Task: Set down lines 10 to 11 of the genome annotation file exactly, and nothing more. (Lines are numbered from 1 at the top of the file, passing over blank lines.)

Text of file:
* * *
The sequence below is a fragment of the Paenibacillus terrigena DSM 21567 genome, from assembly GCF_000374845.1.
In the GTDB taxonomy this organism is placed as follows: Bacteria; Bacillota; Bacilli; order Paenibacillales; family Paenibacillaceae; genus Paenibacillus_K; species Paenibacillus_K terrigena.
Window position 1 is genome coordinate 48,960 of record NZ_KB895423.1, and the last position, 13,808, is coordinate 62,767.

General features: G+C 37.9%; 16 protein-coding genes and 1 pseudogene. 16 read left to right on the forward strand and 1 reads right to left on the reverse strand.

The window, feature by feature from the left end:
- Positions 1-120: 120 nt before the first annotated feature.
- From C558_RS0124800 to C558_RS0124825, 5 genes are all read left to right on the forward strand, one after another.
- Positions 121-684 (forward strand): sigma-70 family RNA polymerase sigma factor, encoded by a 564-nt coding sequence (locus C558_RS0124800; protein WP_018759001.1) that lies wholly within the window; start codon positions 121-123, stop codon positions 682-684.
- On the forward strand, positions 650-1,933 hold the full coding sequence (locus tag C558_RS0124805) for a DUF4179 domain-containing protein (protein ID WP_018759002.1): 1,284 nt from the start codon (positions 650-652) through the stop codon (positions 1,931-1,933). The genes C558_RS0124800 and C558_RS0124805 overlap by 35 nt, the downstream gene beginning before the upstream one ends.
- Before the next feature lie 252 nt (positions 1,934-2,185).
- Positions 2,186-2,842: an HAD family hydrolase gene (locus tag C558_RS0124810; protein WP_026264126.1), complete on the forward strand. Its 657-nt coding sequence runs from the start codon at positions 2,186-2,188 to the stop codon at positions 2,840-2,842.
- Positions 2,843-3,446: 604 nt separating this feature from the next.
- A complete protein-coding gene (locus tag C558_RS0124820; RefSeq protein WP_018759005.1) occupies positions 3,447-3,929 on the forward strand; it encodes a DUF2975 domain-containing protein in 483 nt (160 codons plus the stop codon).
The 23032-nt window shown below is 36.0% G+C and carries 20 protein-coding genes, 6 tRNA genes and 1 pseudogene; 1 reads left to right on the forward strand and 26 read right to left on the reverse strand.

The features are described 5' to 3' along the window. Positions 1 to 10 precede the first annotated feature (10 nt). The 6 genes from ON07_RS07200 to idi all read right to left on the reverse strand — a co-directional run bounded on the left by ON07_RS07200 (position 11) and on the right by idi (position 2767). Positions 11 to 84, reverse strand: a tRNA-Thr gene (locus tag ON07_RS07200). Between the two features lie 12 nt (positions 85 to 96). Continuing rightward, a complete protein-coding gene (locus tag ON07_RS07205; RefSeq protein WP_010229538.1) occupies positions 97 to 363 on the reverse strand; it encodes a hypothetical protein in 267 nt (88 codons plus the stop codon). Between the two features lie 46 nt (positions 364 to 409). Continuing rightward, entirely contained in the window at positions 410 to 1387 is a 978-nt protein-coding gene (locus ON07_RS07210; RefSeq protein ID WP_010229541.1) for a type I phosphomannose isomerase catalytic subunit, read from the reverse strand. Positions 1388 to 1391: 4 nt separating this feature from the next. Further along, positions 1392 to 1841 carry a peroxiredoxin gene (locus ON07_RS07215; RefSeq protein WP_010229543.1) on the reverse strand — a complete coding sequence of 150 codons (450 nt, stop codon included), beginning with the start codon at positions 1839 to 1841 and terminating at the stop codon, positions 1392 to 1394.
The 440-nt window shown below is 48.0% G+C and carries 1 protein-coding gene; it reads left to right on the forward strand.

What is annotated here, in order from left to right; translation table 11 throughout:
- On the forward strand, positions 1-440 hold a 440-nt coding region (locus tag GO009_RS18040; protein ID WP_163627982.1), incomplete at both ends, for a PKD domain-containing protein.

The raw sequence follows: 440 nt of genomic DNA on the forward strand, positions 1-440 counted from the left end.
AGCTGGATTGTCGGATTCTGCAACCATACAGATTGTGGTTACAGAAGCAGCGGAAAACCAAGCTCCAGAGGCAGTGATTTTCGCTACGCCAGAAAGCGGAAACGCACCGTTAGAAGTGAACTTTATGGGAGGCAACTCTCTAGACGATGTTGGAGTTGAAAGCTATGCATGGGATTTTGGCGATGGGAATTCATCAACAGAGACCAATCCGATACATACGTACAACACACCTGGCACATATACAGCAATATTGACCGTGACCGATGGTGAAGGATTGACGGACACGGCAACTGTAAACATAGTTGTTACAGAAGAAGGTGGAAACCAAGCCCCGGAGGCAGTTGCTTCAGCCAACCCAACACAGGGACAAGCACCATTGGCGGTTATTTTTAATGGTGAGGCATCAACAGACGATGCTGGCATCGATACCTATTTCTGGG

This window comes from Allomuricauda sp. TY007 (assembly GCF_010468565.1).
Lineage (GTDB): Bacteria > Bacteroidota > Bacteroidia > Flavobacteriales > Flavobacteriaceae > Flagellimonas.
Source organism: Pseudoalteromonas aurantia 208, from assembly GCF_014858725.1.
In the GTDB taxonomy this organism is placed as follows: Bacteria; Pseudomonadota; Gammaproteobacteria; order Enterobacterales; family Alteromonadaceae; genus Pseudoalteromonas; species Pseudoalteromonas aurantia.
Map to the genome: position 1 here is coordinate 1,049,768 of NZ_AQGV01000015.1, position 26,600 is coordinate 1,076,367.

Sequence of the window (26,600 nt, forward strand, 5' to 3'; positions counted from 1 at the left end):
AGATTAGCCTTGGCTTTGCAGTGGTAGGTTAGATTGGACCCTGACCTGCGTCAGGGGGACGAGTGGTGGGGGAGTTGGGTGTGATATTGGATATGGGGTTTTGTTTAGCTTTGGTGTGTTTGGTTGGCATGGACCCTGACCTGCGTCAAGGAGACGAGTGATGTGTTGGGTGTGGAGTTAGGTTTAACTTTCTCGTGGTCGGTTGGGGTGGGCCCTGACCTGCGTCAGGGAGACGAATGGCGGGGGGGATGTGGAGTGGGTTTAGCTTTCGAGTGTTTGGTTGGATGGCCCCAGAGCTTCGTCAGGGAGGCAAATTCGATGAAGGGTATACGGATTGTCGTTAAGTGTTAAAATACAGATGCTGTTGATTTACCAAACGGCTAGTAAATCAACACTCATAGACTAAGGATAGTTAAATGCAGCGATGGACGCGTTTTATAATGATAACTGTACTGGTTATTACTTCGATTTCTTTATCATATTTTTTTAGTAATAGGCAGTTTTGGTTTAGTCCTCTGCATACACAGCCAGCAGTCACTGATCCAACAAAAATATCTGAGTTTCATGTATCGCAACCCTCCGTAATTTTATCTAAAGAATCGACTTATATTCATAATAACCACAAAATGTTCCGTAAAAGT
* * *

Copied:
- Before the next feature lie 252 nt (positions 1,934-2,185).
- Positions 2,186-2,842: an HAD family hydrolase gene (locus tag C558_RS0124810; protein WP_026264126.1), complete on the forward strand. Its 657-nt coding sequence runs from the start codon at positions 2,186-2,188 to the stop codon at positions 2,840-2,842.